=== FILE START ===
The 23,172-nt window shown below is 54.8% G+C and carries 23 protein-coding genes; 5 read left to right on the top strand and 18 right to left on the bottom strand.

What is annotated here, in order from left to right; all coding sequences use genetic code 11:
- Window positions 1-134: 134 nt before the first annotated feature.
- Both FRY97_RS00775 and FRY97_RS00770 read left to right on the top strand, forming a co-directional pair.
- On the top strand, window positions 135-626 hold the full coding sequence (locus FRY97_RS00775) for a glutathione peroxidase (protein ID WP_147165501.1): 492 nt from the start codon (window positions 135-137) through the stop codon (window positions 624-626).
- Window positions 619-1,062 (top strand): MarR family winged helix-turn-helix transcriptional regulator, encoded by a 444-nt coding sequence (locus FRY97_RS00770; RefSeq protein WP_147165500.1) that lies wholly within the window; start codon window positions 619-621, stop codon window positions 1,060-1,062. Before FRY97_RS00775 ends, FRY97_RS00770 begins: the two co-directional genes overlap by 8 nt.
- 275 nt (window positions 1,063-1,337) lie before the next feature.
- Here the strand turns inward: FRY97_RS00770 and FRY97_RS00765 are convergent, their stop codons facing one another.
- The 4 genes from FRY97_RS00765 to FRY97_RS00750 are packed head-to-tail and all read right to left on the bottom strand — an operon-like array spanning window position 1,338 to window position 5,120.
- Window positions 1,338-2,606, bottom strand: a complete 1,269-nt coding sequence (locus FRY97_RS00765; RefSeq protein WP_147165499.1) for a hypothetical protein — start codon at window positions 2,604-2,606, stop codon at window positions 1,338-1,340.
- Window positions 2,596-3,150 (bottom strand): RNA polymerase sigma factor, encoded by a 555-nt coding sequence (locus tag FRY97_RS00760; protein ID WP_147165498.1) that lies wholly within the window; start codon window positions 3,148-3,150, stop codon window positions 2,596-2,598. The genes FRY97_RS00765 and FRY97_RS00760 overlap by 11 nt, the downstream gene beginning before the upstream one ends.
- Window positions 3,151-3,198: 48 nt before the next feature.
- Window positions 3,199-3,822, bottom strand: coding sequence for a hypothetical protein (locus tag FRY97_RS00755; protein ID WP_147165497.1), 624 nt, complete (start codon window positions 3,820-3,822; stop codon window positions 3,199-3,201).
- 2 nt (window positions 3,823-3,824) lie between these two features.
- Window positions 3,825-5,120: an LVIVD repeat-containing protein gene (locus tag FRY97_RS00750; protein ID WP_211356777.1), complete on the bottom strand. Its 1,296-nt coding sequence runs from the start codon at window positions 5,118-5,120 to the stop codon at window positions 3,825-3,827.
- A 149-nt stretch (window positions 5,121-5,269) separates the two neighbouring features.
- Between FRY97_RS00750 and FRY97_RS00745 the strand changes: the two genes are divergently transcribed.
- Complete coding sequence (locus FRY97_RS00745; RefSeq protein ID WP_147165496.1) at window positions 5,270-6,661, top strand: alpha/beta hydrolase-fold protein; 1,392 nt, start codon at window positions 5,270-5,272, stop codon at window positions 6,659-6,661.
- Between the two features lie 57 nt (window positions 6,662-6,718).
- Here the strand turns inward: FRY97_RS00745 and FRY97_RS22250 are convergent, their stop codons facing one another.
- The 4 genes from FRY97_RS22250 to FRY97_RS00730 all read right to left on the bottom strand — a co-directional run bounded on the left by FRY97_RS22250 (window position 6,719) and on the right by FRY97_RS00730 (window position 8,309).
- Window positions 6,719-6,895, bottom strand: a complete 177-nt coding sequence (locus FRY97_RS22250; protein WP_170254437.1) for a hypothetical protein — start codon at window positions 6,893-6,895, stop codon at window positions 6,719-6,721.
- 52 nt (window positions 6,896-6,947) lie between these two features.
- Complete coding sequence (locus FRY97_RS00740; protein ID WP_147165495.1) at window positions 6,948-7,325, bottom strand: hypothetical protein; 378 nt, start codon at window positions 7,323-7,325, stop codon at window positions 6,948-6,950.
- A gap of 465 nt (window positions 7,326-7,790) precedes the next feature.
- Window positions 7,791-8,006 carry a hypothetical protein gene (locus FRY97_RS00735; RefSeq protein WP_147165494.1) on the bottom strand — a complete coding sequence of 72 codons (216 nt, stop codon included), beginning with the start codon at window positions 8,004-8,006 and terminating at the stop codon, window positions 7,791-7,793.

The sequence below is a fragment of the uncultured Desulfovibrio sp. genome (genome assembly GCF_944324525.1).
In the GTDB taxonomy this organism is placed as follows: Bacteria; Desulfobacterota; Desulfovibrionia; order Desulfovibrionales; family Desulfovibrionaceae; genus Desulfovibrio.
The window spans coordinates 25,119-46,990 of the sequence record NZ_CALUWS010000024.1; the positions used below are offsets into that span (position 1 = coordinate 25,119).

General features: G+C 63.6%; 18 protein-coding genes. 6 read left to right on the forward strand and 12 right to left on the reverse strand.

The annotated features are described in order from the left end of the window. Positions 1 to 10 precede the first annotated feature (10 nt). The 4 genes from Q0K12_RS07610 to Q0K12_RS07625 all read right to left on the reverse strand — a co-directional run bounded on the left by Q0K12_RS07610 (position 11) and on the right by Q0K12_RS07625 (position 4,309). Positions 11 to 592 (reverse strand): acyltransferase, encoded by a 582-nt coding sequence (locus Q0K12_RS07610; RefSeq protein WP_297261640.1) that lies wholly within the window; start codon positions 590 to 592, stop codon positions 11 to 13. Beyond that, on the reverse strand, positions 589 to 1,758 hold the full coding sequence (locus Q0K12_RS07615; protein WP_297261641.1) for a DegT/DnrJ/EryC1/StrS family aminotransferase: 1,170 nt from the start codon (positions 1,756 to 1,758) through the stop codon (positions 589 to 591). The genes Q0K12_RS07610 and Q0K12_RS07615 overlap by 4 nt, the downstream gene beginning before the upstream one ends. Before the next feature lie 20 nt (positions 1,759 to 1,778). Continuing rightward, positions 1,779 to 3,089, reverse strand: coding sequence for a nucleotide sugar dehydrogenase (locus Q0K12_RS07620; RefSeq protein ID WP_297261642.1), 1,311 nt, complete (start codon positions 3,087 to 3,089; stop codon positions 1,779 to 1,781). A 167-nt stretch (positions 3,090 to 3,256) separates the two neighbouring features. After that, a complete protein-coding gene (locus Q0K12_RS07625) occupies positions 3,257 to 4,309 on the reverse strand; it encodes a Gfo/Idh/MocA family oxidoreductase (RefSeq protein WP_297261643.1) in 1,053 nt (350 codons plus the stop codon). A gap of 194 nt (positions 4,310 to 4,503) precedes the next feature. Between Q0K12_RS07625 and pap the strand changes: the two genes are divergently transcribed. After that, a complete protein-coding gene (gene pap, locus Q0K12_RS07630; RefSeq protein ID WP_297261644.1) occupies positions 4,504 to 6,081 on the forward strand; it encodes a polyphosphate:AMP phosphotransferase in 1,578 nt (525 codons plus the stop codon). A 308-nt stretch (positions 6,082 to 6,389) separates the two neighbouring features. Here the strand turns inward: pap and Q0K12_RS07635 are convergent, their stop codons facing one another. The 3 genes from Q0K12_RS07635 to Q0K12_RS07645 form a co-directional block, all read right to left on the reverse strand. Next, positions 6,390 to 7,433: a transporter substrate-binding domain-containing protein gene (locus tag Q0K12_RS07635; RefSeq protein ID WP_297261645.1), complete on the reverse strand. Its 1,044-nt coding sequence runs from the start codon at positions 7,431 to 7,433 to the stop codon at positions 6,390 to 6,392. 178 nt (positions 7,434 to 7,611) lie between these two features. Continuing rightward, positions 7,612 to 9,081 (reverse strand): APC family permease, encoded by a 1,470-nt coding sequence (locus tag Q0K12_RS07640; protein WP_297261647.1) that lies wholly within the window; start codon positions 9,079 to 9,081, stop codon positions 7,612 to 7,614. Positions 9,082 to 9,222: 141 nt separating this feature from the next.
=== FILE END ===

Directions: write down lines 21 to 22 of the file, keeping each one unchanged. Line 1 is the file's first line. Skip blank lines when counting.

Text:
- The 4 genes from FRY97_RS22250 to FRY97_RS00730 all read right to left on the bottom strand — a co-directional run bounded on the left by FRY97_RS22250 (window position 6,719) and on the right by FRY97_RS00730 (window position 8,309).
- Window positions 6,719-6,895, bottom strand: a complete 177-nt coding sequence (locus FRY97_RS22250; protein WP_170254437.1) for a hypothetical protein — start codon at window positions 6,893-6,895, stop codon at window positions 6,719-6,721.